“Cold War,” best Cold War movie ever?

David French and Jonah Goldberg ask what’s the best Cold War movie ever. French selects “Hunt for Red October.” Goldberg presents this list:

1. “The Lives of Others”
2. “Right Stuff”
3. “Dr. Strangelove”
4. “Fail-Safe”
5. “Red Dawn”
6. “Hunt For Red October”

My vote goes to “The Lives of Others”. But now there’s another contender, one I put in second place. It’s a Polish film called, fittingly, “Cold War.”

Like “The Lives of Others,” “Cold War” looks at life under communism during the Cold War (the former in East Germany, the latter in Poland). It’s also an examination of art under communism. Unlike “Hunt for Red October,” it’s not about the clash between the U.S. and the Soviet Union. It’s a behind the lines like at Soviet-style rule.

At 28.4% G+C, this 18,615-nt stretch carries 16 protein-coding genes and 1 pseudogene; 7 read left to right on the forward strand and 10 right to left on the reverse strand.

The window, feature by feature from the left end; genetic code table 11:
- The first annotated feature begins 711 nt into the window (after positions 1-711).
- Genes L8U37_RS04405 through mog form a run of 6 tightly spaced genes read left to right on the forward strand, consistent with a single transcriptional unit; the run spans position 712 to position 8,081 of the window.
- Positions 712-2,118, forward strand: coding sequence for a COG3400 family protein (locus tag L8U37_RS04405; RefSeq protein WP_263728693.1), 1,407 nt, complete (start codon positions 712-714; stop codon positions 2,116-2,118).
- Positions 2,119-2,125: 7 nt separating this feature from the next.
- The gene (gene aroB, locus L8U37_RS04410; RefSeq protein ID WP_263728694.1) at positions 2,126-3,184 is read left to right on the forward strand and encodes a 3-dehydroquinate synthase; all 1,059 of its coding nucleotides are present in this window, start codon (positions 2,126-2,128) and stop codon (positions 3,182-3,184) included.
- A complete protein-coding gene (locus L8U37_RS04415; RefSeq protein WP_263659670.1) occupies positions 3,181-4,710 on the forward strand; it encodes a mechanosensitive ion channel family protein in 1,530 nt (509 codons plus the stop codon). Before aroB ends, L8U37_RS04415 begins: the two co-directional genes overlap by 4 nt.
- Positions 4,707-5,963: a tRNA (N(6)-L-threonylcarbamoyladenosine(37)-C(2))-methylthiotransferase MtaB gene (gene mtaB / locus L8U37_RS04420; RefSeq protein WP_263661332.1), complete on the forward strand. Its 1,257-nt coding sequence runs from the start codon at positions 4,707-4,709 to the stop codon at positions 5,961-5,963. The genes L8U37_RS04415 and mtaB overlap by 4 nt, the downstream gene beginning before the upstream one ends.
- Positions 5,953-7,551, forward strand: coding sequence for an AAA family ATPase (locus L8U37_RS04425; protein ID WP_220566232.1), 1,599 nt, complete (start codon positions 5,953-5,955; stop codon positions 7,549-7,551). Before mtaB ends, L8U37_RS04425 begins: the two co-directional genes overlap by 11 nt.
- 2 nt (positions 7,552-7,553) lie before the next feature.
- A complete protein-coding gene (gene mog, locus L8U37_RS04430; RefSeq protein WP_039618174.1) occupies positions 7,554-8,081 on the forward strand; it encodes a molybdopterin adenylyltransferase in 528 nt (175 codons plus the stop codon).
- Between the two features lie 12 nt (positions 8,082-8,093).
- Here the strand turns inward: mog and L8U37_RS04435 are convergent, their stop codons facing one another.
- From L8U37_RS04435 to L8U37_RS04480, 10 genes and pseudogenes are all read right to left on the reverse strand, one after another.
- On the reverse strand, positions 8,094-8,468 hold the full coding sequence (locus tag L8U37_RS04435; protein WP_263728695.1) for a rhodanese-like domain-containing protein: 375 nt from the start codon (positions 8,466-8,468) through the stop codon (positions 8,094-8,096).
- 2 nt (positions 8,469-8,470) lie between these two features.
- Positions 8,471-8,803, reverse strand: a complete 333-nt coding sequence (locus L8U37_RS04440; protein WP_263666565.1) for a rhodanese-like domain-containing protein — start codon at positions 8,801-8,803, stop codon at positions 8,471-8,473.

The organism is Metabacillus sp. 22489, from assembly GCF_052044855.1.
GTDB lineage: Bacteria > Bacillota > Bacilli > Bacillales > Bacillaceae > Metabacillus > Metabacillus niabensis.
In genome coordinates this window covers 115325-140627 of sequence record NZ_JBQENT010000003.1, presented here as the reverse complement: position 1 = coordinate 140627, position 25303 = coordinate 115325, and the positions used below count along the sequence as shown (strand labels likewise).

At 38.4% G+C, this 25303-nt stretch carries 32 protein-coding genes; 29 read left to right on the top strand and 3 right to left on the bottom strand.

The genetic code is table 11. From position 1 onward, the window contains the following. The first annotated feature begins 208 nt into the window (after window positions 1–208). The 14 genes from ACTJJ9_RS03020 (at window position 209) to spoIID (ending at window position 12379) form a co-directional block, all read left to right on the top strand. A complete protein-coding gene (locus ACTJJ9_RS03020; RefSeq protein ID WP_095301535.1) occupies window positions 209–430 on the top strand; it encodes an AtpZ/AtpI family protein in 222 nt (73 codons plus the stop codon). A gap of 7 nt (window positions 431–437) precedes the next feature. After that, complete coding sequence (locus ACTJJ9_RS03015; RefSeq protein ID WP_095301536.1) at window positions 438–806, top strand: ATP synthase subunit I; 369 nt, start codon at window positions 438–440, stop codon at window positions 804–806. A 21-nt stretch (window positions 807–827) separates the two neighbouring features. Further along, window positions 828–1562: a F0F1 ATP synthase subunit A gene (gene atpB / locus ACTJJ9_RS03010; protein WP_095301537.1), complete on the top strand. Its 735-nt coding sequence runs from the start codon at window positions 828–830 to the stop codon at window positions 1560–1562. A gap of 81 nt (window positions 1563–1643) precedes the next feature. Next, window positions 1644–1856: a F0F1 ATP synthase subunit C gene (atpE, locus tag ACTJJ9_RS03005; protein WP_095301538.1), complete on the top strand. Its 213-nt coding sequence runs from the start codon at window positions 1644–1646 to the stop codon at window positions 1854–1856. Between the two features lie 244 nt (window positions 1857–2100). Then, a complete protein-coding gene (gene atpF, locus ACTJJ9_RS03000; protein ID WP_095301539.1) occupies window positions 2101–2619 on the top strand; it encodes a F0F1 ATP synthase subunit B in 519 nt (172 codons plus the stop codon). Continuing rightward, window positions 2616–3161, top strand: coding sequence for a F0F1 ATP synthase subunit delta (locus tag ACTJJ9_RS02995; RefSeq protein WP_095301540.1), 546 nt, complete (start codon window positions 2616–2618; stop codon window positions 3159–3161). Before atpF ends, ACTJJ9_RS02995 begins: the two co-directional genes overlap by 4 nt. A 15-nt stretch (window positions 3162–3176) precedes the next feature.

I saw “Cold War” when it opened the European Union film festival at the American Film Institute. Now it’s being shown daily in the Washington, D.C. area and, I assume, elsewhere.

Does my selection of “The Lives of Others” and “Cold War” reflect my preference for European movies over Hollywood productions? Perhaps. However, it’s reasonable to think that, other things being equal, the best films about the Cold War would be by and about its direct victims — the people who suffered so grievously under communism.

UPDATE: It’s not a movie, but the German television series “Weissensee” is another great Cold War drama. The episode in which the Berlin Wall becomes defunct is beyond epic.

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